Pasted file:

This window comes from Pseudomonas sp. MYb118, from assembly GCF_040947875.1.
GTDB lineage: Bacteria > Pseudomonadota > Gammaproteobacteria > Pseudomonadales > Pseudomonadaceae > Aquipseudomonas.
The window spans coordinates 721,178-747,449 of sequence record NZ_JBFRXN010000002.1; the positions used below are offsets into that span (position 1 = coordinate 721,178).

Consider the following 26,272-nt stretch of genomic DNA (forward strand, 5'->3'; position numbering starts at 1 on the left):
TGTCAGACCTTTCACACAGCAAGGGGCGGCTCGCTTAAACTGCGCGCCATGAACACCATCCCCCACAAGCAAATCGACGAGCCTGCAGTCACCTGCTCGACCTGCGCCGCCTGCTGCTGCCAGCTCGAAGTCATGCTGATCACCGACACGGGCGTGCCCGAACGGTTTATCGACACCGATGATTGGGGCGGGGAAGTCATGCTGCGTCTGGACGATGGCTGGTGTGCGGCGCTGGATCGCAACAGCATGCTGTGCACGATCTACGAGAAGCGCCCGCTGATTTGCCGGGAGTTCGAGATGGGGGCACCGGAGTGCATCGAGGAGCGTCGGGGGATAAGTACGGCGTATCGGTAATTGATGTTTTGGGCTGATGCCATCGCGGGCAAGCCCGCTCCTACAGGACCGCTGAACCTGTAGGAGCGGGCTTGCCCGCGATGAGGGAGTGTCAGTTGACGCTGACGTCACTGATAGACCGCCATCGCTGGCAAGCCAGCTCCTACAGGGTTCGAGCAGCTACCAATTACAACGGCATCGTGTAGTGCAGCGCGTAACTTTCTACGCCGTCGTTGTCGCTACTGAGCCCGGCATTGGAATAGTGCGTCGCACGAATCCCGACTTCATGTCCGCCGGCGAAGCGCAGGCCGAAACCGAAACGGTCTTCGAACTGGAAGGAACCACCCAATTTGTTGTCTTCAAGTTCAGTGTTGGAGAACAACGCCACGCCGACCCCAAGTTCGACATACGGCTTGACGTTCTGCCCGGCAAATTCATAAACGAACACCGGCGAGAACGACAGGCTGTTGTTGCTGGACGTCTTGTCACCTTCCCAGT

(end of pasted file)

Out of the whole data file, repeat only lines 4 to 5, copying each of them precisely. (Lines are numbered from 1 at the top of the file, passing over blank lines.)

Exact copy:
Consider the following 26,272-nt stretch of genomic DNA (forward strand, 5'->3'; position numbering starts at 1 on the left):
TGTCAGACCTTTCACACAGCAAGGGGCGGCTCGCTTAAACTGCGCGCCATGAACACCATCCCCCACAAGCAAATCGACGAGCCTGCAGTCACCTGCTCGACCTGCGCCGCCTGCTGCTGCCAGCTCGAAGTCATGCTGATCACCGACACGGGCGTGCCCGAACGGTTTATCGACACCGATGATTGGGGCGGGGAAGTCATGCTGCGTCTGGACGATGGCTGGTGTGCGGCGCTGGATCGCAACAGCATGCTGTGCACGATCTACGAGAAGCGCCCGCTGATTTGCCGGGAGTTCGAGATGGGGGCACCGGAGTGCATCGAGGAGCGTCGGGGGATAAGTACGGCGTATCGGTAATTGATGTTTTGGGCTGATGCCATCGCGGGCAAGCCCGCTCCTACAGGACCGCTGAACCTGTAGGAGCGGGCTTGCCCGCGATGAGGGAGTGTCAGTTGACGCTGACGTCACTGATAGACCGCCATCGCTGGCAAGCCAGCTCCTACAGGGTTCGAGCAGCTACCAATTACAACGGCATCGTGTAGTGCAGCGCGTAACTTTCTACGCCGTCGTTGTCGCTACTGAGCCCGGCATTGGAATAGTGCGTCGCACGAATCCCGACTTCATGTCCGCCGGCGAAGCGCAGGCCGAAACCGAAACGGTCTTCGAACTGGAAGGAACCACCCAATTTGTTGTCTTCAAGTTCAGTGTTGGAGAACAACGCCACGCCGACCCCAAGTTCGACATACGGCTTGACGTTCTGCCCGGCAAATTCATAAACGAACACCGGCGAGAACGACAGGCTGTTGTTGCTGGACGTCTTGTCACCTTCCCAGT